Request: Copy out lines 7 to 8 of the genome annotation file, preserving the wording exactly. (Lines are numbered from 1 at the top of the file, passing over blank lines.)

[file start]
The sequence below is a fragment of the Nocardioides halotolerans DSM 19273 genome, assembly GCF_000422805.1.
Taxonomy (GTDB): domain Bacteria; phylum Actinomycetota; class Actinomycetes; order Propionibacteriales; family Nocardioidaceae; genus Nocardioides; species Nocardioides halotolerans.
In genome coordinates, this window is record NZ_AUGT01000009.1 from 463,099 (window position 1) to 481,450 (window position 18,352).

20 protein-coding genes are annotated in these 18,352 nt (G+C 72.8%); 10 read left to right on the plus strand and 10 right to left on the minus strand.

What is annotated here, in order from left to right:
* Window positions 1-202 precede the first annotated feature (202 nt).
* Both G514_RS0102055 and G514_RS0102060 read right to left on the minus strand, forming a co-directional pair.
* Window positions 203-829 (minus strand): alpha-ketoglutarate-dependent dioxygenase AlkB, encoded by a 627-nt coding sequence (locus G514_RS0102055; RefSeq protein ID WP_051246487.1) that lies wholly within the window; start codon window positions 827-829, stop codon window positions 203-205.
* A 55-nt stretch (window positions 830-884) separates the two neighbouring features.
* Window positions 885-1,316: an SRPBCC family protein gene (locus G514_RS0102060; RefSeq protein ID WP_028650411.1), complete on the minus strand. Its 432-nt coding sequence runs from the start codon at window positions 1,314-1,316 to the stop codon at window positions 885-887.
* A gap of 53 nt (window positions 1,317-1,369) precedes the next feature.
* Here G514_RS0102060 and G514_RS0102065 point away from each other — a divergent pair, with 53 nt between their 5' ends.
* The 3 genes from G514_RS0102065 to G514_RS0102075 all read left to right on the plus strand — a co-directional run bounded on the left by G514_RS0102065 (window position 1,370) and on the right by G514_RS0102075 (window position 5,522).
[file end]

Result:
* Both G514_RS0102055 and G514_RS0102060 read right to left on the minus strand, forming a co-directional pair.
* Window positions 203-829 (minus strand): alpha-ketoglutarate-dependent dioxygenase AlkB, encoded by a 627-nt coding sequence (locus G514_RS0102055; RefSeq protein ID WP_051246487.1) that lies wholly within the window; start codon window positions 827-829, stop codon window positions 203-205.